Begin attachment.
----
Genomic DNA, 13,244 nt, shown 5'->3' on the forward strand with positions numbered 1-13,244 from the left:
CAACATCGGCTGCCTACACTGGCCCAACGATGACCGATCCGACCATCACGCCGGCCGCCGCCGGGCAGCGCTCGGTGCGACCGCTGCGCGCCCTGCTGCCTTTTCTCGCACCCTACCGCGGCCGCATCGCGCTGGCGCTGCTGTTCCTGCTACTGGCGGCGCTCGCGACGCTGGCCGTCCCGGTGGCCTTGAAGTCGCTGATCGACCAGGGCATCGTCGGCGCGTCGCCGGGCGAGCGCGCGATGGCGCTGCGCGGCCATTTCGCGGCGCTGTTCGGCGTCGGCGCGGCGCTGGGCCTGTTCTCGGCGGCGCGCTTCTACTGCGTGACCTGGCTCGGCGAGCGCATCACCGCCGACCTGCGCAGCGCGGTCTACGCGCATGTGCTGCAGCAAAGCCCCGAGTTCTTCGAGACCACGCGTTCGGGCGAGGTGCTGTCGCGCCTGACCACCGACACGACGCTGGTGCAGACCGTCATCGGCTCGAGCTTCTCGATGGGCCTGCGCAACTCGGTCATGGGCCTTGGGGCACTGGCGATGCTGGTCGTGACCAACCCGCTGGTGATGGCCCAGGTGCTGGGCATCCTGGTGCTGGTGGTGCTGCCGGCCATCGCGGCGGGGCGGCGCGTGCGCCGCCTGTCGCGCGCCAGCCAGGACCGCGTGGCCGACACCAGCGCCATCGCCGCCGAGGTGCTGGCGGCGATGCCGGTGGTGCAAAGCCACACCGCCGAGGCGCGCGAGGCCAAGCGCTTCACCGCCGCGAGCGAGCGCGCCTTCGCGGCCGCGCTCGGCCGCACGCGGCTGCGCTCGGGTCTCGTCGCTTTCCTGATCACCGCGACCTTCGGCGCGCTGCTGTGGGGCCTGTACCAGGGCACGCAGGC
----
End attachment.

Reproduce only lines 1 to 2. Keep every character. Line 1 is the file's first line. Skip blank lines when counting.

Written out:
Genomic DNA, 13,244 nt, shown 5'->3' on the forward strand with positions numbered 1-13,244 from the left:
CAACATCGGCTGCCTACACTGGCCCAACGATGACCGATCCGACCATCACGCCGGCCGCCGCCGGGCAGCGCTCGGTGCGACCGCTGCGCGCCCTGCTGCCTTTTCTCGCACCCTACCGCGGCCGCATCGCGCTGGCGCTGCTGTTCCTGCTACTGGCGGCGCTCGCGACGCTGGCCGTCCCGGTGGCCTTGAAGTCGCTGATCGACCAGGGCATCGTCGGCGCGTCGCCGGGCGAGCGCGCGATGGCGCTGCGCGGCCATTTCGCGGCGCTGTTCGGCGTCGGCGCGGCGCTGGGCCTGTTCTCGGCGGCGCGCTTCTACTGCGTGACCTGGCTCGGCGAGCGCATCACCGCCGACCTGCGCAGCGCGGTCTACGCGCATGTGCTGCAGCAAAGCCCCGAGTTCTTCGAGACCACGCGTTCGGGCGAGGTGCTGTCGCGCCTGACCACCGACACGACGCTGGTGCAGACCGTCATCGGCTCGAGCTTCTCGATGGGCCTGCGCAACTCGGTCATGGGCCTTGGGGCACTGGCGATGCTGGTCGTGACCAACCCGCTGGTGATGGCCCAGGTGCTGGGCATCCTGGTGCTGGTGGTGCTGCCGGCCATCGCGGCGGGGCGGCGCGTGCGCCGCCTGTCGCGCGCCAGCCAGGACCGCGTGGCCGACACCAGCGCCATCGCCGCCGAGGTGCTGGCGGCGATGCCGGTGGTGCAAAGCCACACCGCCGAGGCGCGCGAGGCCAAGCGCTTCACCGCCGCGAGCGAGCGCGCCTTCGCGGCCGCGCTCGGCCGCACGCGGCTGCGCTCGGGTCTCGTCGCTTTCCTGATCACCGCGACCTTCGGCGCGCTGCTGTGGGGCCTGTACCAGGGCACGCAGGC